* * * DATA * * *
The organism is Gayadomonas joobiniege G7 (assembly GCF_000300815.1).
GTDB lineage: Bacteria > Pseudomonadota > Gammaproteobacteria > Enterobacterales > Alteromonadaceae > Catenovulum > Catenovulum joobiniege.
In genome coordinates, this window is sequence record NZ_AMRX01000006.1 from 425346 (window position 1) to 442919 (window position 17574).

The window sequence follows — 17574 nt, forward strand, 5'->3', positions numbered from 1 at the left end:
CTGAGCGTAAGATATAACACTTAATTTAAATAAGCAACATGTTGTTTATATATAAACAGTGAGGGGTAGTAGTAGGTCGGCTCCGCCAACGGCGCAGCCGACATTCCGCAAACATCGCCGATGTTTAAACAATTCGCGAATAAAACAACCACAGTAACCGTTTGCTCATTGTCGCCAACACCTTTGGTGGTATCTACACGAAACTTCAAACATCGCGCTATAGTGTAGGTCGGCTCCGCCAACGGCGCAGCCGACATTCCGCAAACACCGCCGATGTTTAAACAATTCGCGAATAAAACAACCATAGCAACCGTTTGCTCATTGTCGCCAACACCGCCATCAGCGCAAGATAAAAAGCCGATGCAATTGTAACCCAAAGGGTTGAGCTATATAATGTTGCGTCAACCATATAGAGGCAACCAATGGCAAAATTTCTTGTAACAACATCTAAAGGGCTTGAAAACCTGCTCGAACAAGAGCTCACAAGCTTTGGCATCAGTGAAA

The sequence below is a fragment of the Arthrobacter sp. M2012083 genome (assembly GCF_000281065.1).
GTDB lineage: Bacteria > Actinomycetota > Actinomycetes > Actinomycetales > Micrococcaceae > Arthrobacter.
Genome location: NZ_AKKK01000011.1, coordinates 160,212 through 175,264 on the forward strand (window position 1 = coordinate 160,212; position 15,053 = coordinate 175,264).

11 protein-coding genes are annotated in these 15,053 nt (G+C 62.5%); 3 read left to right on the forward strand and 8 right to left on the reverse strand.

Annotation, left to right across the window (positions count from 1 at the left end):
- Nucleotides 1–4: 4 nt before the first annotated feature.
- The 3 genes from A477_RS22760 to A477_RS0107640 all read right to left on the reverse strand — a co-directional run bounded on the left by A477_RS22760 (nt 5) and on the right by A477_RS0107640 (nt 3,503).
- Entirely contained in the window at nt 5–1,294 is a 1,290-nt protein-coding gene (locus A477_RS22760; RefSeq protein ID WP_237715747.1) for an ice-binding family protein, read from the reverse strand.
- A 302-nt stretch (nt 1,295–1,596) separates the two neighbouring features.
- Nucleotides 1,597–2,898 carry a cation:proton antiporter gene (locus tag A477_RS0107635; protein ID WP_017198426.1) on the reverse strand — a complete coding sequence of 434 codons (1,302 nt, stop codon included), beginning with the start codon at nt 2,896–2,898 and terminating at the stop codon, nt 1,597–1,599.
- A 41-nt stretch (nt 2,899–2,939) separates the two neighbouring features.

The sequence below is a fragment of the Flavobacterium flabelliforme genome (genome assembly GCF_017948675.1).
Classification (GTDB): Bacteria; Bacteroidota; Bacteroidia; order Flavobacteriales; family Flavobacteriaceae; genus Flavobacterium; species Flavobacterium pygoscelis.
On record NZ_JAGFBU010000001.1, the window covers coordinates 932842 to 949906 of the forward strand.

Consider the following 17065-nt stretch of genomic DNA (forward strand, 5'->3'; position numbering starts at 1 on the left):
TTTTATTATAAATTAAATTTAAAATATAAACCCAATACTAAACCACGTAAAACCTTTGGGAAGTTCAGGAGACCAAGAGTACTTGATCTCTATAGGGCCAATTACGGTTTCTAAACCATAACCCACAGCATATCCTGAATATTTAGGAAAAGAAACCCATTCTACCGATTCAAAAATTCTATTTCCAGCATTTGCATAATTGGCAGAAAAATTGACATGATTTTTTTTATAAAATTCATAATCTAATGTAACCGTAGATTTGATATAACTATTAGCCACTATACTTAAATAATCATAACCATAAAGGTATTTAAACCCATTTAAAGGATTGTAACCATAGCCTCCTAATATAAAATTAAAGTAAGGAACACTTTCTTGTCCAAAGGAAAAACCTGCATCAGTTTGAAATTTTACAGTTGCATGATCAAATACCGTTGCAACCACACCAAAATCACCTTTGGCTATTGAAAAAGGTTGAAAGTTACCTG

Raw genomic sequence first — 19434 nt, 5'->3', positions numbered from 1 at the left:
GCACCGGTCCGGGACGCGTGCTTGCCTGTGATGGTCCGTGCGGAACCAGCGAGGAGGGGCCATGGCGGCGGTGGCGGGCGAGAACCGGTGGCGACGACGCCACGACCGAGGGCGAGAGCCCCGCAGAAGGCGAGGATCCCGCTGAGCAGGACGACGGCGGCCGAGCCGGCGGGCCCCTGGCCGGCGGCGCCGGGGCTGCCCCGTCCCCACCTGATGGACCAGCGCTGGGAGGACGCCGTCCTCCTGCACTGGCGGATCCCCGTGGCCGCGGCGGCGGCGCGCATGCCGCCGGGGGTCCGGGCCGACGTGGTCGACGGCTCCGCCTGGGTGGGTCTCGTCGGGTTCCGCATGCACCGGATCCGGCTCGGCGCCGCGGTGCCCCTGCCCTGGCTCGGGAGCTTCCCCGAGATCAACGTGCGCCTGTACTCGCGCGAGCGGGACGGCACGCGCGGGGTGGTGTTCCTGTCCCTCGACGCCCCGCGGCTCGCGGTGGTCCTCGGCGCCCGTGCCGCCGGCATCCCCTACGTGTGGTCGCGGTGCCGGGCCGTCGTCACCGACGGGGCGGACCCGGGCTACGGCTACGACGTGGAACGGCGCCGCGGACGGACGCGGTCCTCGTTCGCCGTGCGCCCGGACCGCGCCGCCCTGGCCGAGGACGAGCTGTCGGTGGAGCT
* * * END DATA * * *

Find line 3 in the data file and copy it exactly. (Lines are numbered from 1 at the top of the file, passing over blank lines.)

In genome coordinates, this window is sequence record NZ_AMRX01000006.1 from 425346 (window position 1) to 442919 (window position 17574).